American Heritage® Dictionary of the English Language, Fourth Edition
- n. A screening against light or heat.
- n. The lines or other marks used to fill in outlines of a sketch, engraving, or painting to represent gradations of color or darkness.
- n. A small variation, gradation, or difference.
Century Dictionary and Cyclopedia
- n. The act or process of making a shade; interception of light; obscuration.
- n. That which represents the effect of light and shade in a drawing; the filling up of an outline.
- v. present participle of shade.
GNU Webster's 1913
- n. Act or process of making a shade.
- n. That filling up which represents the effect of more or less darkness, expressing rotundity, projection, etc., in a picture or a drawing.
- n. graded markings that indicate light or shaded areas in a drawing or painting
- n. a gradation involving small or imperceptible differences between grades
“I say, and Brianna stills, the sneer on her face slipping, her expression shading into something different, something fearful and lost.”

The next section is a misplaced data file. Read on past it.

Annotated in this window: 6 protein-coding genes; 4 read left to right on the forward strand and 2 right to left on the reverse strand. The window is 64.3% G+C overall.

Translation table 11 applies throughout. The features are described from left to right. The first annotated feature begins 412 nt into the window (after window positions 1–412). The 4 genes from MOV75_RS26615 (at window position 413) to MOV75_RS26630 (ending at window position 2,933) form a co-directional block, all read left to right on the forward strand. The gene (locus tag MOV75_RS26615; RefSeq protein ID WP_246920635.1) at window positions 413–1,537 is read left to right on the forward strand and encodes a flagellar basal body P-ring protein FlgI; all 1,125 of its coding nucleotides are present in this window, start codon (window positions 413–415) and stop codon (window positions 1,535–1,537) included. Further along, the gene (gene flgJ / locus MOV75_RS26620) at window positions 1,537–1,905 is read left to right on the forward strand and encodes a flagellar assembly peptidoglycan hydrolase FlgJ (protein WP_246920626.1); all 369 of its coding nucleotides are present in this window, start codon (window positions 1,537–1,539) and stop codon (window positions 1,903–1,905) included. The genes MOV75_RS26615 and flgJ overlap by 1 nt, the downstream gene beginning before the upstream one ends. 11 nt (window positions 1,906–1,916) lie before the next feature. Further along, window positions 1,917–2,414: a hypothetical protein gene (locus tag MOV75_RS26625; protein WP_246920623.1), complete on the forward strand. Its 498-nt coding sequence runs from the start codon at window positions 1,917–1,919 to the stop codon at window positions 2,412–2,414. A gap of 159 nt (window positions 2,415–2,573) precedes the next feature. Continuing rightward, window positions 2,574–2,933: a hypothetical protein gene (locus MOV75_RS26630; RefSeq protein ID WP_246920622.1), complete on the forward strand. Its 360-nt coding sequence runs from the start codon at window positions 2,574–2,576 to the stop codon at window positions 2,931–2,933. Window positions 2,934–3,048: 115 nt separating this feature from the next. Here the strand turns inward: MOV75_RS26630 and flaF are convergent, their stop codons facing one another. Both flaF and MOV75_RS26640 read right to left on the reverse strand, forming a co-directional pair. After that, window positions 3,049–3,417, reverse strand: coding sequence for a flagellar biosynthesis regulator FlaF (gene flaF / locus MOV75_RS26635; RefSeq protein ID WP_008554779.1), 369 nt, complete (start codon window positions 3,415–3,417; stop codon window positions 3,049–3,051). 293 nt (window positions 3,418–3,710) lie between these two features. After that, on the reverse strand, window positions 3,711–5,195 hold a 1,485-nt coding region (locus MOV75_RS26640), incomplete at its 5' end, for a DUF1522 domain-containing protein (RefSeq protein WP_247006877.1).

“Double bad, since the shading is all over the place.”
“The shading is done by pen work instead of screentones.”
“Willow: There are several women who might be Asian (based on their eyes and slight skin shading), and one image of a black male hero.”
“This pattern of counter shading is used by the military for aircrafts operating low over the ocean.”
“Also, specifically in panel three, the shading is confusing.”
“It pays more attention to actual lighting sources, the depth and shading is good, and I love the night sky behind her (it works * so* well with the next page, too!).”
“And Grauniad was voted reader's favourite blogging term shading out astro-turfer.”
“Think about it: it's in the vendor's best interests for dealers to be crack installers, and the investment in supporting dealers pays off in the long-term shading business.”
“However, it should be noted that a shading is a new syntactic device which Euler did not use.”
Looking for tweets for shading.